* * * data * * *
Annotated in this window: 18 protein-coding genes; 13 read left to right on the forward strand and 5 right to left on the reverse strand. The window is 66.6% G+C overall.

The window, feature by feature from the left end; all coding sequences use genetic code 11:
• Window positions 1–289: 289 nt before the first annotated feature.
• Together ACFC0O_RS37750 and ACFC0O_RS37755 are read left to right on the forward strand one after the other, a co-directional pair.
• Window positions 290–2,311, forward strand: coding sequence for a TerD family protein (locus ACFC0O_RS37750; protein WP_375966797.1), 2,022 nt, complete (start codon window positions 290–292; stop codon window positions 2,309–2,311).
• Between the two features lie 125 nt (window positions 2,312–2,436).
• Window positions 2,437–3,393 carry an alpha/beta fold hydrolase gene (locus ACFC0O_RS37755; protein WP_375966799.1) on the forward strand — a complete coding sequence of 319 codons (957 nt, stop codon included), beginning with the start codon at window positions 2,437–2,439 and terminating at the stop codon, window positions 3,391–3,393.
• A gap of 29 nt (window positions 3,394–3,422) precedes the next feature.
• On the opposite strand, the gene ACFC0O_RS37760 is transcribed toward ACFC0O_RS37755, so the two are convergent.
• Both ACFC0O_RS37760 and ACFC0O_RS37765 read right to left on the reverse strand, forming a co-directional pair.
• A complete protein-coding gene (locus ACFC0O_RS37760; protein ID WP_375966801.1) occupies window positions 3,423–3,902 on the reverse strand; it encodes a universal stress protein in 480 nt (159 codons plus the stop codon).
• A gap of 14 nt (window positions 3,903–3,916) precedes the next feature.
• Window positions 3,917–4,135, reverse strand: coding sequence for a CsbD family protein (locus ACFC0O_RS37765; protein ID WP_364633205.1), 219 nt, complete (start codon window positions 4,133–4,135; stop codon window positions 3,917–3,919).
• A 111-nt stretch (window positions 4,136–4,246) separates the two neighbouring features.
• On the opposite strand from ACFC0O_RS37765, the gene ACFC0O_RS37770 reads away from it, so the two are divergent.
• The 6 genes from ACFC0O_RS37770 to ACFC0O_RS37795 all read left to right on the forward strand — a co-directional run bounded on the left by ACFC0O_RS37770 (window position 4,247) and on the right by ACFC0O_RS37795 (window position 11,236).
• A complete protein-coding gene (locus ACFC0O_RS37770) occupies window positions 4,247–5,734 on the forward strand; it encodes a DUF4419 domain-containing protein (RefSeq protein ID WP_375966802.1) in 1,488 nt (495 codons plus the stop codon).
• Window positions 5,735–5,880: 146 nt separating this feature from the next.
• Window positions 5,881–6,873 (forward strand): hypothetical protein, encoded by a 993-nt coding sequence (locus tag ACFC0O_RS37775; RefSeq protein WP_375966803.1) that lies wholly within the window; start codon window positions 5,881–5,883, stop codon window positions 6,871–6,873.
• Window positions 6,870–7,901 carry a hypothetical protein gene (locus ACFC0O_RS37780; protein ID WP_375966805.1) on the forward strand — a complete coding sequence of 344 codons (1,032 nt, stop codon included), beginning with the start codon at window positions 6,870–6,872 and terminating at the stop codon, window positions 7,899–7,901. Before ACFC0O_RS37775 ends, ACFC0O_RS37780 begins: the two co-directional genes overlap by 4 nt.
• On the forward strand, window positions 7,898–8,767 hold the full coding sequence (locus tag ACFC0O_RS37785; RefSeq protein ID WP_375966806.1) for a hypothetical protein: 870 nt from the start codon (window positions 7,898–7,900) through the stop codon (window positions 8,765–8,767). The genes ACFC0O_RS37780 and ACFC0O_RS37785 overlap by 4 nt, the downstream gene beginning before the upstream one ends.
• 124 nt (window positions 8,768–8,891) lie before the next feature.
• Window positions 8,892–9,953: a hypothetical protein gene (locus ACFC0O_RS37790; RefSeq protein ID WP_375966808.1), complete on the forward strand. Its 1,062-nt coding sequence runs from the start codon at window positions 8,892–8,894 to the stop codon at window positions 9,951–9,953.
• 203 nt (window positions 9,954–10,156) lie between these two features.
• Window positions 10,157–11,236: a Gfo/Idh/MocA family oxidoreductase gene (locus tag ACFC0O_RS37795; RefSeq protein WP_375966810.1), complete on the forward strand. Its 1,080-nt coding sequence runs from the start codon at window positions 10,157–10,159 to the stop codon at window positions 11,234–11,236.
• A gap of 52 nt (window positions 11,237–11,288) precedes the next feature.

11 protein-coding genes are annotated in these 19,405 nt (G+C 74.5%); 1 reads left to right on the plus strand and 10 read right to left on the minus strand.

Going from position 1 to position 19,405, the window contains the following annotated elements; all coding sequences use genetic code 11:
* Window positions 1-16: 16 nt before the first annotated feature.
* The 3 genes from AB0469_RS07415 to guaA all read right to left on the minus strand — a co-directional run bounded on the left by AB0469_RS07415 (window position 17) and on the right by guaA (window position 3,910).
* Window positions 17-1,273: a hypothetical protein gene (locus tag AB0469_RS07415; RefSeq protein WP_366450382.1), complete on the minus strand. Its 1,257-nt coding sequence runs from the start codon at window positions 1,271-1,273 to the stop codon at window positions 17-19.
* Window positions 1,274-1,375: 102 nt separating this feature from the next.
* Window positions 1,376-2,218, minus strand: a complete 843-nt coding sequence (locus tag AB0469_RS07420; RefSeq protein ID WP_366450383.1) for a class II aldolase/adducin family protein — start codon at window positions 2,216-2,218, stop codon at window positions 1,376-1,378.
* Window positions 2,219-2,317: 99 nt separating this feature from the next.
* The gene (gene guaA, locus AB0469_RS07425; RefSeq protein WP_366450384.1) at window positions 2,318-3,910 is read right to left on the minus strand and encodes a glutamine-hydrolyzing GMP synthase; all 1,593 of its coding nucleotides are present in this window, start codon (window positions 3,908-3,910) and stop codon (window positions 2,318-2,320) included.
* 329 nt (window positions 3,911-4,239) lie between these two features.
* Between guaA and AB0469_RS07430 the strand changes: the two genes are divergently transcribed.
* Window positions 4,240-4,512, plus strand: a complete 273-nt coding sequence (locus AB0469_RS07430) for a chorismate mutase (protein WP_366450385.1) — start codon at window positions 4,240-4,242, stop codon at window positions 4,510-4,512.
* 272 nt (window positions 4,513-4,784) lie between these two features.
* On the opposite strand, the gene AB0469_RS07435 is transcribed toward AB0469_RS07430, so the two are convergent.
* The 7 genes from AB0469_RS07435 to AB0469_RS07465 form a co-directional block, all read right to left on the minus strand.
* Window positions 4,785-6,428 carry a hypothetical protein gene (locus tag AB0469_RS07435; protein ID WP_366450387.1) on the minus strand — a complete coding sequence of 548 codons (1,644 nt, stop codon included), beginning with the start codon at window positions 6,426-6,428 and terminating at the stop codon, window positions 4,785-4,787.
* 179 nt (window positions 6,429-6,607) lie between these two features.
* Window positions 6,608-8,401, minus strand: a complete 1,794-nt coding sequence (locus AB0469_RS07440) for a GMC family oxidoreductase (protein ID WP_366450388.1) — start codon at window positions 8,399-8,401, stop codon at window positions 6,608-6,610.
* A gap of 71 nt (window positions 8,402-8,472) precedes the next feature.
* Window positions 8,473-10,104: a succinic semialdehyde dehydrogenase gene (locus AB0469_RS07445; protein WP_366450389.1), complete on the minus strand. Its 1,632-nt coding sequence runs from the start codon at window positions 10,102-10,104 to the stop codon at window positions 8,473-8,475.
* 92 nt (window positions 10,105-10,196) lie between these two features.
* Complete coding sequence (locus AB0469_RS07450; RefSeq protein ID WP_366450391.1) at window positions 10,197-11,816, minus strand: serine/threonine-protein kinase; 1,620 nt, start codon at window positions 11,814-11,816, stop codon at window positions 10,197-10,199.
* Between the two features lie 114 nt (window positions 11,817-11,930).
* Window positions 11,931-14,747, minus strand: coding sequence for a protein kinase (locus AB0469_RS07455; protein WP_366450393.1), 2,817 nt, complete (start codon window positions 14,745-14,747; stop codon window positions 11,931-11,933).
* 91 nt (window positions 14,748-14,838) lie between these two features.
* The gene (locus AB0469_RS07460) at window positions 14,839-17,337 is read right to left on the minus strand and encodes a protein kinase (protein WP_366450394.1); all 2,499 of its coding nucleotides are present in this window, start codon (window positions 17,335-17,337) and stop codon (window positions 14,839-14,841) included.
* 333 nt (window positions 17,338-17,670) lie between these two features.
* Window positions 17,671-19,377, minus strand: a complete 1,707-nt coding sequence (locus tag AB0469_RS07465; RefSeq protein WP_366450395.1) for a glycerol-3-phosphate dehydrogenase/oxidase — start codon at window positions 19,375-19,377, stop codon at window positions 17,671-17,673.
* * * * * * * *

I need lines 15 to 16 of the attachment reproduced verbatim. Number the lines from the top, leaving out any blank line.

• On the opposite strand from ACFC0O_RS37765, the gene ACFC0O_RS37770 reads away from it, so the two are divergent.
• The 6 genes from ACFC0O_RS37770 to ACFC0O_RS37795 all read left to right on the forward strand — a co-directional run bounded on the left by ACFC0O_RS37770 (window position 4,247) and on the right by ACFC0O_RS37795 (window position 11,236).